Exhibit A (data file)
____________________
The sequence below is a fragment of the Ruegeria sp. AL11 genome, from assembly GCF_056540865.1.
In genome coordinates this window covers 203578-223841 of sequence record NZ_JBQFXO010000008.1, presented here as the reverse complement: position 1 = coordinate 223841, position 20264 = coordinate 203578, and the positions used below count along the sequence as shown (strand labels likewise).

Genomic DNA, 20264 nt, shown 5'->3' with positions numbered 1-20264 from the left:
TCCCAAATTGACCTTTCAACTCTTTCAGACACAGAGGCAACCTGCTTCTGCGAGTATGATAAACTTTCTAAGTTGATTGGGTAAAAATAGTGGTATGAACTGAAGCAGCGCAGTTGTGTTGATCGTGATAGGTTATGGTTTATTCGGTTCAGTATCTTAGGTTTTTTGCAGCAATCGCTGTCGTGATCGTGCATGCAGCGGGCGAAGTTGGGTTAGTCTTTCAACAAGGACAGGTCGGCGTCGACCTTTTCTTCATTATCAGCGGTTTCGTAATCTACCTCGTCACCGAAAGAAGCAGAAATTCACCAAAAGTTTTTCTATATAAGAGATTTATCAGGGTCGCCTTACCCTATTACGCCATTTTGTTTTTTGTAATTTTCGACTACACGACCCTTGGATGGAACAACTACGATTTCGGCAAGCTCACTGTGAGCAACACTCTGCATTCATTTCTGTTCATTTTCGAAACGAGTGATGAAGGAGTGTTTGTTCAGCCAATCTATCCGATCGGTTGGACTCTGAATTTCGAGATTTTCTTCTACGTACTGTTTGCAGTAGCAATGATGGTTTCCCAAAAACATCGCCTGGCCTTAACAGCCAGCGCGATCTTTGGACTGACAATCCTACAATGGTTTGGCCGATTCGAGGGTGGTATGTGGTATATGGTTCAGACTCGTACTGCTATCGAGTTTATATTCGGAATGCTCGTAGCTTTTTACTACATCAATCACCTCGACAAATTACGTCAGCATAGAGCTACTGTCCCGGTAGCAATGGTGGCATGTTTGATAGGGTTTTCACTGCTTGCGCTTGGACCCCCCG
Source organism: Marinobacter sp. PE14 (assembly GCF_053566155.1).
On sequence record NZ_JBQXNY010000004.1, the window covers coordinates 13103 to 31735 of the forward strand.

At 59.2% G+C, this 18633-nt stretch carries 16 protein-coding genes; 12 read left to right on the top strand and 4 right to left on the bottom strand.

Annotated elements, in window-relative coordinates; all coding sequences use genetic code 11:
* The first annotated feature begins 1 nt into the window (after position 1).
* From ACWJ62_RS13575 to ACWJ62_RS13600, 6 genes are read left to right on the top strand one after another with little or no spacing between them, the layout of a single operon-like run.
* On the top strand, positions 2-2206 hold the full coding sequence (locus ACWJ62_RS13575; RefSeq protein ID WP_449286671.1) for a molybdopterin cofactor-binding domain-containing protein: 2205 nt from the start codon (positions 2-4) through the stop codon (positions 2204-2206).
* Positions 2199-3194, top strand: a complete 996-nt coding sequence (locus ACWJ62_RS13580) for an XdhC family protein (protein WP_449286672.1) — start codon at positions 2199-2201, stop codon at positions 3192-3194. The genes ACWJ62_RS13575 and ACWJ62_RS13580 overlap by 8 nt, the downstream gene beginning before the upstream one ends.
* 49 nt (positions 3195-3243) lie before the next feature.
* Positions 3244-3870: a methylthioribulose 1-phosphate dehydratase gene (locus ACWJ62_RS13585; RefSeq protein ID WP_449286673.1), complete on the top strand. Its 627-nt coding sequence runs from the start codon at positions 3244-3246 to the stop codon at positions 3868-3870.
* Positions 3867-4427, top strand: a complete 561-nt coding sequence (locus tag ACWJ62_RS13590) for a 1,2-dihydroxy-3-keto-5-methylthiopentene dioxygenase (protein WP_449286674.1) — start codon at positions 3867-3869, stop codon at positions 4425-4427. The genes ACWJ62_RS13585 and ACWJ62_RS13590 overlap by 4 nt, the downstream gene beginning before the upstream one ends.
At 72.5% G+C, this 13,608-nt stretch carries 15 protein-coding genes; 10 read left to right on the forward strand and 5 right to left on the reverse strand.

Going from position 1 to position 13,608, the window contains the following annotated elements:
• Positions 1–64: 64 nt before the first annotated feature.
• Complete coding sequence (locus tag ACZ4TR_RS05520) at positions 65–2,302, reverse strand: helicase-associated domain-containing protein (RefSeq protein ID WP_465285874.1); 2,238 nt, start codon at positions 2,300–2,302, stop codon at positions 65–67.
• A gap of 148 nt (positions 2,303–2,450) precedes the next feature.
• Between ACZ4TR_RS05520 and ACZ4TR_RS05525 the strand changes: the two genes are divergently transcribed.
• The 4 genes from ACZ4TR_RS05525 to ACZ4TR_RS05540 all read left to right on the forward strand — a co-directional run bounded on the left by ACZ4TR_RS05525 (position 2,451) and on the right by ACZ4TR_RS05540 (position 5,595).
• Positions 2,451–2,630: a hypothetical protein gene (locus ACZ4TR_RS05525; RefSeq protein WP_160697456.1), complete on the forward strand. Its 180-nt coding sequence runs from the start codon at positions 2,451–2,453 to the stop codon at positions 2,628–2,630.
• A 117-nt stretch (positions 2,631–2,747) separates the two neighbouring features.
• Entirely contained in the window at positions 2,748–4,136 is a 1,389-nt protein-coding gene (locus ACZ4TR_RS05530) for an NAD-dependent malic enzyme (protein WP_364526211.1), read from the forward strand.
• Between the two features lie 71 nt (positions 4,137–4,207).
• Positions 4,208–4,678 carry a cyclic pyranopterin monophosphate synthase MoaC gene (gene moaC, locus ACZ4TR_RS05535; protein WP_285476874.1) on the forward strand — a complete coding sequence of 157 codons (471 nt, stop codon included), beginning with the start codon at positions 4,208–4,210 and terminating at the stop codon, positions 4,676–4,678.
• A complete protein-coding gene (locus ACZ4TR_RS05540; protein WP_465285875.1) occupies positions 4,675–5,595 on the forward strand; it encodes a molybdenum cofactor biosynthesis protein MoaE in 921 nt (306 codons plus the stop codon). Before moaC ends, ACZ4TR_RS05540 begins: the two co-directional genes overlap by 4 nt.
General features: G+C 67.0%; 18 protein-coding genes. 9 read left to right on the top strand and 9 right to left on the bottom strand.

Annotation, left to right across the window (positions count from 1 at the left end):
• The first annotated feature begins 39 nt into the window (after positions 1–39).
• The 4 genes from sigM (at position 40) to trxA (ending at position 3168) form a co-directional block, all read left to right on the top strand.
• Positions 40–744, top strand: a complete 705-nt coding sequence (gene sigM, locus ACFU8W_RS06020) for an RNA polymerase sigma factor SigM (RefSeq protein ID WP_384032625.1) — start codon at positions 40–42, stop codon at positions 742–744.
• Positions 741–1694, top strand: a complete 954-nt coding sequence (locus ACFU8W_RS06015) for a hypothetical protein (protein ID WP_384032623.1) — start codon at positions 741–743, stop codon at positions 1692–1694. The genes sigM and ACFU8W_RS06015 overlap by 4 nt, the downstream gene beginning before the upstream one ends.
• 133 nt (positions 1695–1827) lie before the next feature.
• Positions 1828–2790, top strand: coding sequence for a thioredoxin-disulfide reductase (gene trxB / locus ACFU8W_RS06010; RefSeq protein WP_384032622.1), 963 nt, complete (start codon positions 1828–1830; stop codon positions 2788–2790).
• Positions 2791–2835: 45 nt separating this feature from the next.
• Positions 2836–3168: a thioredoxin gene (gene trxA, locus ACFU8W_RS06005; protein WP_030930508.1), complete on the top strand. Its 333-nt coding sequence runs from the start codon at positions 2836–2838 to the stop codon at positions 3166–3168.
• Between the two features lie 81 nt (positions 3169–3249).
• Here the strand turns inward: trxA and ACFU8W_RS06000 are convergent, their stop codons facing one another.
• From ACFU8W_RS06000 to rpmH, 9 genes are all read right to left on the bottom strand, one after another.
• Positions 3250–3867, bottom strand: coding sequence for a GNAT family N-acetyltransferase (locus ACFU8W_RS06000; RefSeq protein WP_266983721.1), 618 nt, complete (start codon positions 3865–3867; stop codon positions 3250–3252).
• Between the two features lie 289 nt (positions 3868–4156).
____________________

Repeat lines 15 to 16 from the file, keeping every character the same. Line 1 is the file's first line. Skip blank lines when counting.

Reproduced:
* Positions 3867-4427, top strand: a complete 561-nt coding sequence (locus tag ACWJ62_RS13590) for a 1,2-dihydroxy-3-keto-5-methylthiopentene dioxygenase (protein WP_449286674.1) — start codon at positions 3867-3869, stop codon at positions 4425-4427. The genes ACWJ62_RS13585 and ACWJ62_RS13590 overlap by 4 nt, the downstream gene beginning before the upstream one ends.
At 72.5% G+C, this 13,608-nt stretch carries 15 protein-coding genes; 10 read left to right on the forward strand and 5 right to left on the reverse strand.